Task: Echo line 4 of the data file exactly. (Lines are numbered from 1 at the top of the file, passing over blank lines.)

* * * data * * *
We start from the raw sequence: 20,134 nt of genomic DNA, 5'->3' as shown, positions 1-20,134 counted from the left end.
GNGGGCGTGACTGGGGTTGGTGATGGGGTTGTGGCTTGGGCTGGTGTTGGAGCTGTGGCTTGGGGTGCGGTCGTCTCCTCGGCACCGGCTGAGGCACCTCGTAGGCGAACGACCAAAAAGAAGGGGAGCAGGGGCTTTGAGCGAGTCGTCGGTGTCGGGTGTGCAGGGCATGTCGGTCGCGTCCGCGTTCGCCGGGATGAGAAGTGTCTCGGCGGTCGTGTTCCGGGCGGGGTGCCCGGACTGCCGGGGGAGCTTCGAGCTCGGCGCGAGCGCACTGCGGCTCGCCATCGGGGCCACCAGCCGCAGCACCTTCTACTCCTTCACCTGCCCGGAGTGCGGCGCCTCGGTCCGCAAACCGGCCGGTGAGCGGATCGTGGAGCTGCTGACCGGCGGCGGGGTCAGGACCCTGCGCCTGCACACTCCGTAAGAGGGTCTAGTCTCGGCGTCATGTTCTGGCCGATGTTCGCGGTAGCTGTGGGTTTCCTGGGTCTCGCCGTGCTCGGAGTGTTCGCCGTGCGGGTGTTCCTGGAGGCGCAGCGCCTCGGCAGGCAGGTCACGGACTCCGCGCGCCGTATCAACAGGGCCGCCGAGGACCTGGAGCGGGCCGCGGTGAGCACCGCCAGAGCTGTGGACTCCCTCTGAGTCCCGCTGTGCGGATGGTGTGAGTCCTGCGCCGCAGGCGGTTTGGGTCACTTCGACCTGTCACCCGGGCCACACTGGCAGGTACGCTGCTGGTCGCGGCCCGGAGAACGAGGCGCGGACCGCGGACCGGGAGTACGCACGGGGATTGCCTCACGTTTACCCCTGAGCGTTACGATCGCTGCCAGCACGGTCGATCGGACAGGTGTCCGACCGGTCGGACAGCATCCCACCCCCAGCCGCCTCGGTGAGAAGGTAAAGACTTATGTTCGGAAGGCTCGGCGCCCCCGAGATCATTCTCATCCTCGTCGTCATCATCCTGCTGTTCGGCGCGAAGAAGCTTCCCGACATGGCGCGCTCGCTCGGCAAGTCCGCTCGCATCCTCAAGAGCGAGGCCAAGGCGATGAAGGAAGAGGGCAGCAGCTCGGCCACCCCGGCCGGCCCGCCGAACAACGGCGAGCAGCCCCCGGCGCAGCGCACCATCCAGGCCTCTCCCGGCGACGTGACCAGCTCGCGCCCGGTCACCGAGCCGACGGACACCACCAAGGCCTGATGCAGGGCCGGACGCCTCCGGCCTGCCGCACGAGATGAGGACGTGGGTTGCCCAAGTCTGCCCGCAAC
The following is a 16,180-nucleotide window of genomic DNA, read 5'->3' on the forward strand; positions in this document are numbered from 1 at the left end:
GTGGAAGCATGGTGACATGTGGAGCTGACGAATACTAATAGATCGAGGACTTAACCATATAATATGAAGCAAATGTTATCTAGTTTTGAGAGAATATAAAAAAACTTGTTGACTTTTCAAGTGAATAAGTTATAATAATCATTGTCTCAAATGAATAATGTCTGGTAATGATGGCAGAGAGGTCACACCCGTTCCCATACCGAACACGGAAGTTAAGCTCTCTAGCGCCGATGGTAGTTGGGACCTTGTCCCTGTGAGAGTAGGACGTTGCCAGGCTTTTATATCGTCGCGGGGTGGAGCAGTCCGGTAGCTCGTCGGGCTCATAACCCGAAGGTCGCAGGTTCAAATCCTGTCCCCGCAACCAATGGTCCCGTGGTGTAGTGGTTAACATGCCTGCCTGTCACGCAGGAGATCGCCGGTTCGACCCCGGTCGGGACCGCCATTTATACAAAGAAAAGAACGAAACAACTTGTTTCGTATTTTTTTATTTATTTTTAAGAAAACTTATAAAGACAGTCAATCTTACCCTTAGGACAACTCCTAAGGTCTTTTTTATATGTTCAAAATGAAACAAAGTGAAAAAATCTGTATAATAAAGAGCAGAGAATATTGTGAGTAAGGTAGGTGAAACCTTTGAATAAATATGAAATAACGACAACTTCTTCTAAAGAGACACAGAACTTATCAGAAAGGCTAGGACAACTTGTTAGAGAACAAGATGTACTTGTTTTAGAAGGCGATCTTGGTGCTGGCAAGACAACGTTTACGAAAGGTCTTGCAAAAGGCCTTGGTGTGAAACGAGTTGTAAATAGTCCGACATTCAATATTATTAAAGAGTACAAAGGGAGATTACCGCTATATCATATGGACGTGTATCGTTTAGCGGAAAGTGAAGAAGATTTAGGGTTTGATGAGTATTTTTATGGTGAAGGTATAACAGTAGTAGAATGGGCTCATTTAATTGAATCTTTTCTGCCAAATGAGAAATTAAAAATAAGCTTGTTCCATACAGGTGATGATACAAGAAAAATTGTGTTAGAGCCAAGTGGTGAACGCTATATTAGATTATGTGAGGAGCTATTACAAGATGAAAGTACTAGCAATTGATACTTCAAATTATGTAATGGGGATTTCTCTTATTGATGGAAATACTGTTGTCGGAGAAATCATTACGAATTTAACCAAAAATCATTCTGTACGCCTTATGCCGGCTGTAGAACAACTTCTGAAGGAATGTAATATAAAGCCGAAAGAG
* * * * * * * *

GTGGAAGCATGGTGACATGTGGAGCTGACGAATACTAATAGATCGAGGACTTAACCATATAATATGAAGCAAATGTTATCTAGTTTTGAGAGAATATAAAAAAACTTGTTGACTTTTCAAGTGAATAAGTTATAATAATCATTGTCTCAAATGAATAATGTCTGGTAATGATGGCAGAGAGGTCACACCCGTTCCCATACCGAACACGGAAGTTAAGCTCTCTAGCGCCGATGGTAGTTGGGACCTTGTCCCTGTGAGAGTAGGACGTTGCCAGGCTTTTATATCGTCGCGGGGTGGAGCAGTCCGGTAGCTCGTCGGGCTCATAACCCGAAGGTCGCAGGTTCAAATCCTGTCCCCGCAACCAATGGTCCCGTGGTGTAGTGGTTAACATGCCTGCCTGTCACGCAGGAGATCGCCGGTTCGACCCCGGTCGGGACCGCCATTTATACAAAGAAAAGAACGAAACAACTTGTTTCGTATTTTTTTATTTATTTTTAAGAAAACTTATAAAGACAGTCAATCTTACCCTTAGGACAACTCCTAAGGTCTTTTTTATATGTTCAAAATGAAACAAAGTGAAAAAATCTGTATAATAAAGAGCAGAGAATATTGTGAGTAAGGTAGGTGAAACCTTTGAATAAATATGAAATAACGACAACTTCTTCTAAAGAGACACAGAACTTATCAGAAAGGCTAGGACAACTTGTTAGAGAACAAGATGTACTTGTTTTAGAAGGCGATCTTGGTGCTGGCAAGACAACGTTTACGAAAGGTCTTGCAAAAGGCCTTGGTGTGAAACGAGTTGTAAATAGTCCGACATTCAATATTATTAAAGAGTACAAAGGGAGATTACCGCTATATCATATGGACGTGTATCGTTTAGCGGAAAGTGAAGAAGATTTAGGGTTTGATGAGTATTTTTATGGTGAAGGTATAACAGTAGTAGAATGGGCTCATTTAATTGAATCTTTTCTGCCAAATGAGAAATTAAAAATAAGCTTGTTCCATACAGGTGATGATACAAGAAAAATTGTGTTAGAGCCAAGTGGTGAACGCTATATTAGATTATGTGAGGAGCTATTACAAGATGAAAGTACTAGCAATTGATACTTCAAATTATGTAATGGGGATTTCTCTTATTGATGGAAATACTGTTGTCGGAGAAATCATTACGAATTTAACCAAAAATCATTCTGTACGCCTTATGCCGGCTGTAGAACAACTTCTGAAGGAATGTAATATAAAGCCGAAAGAG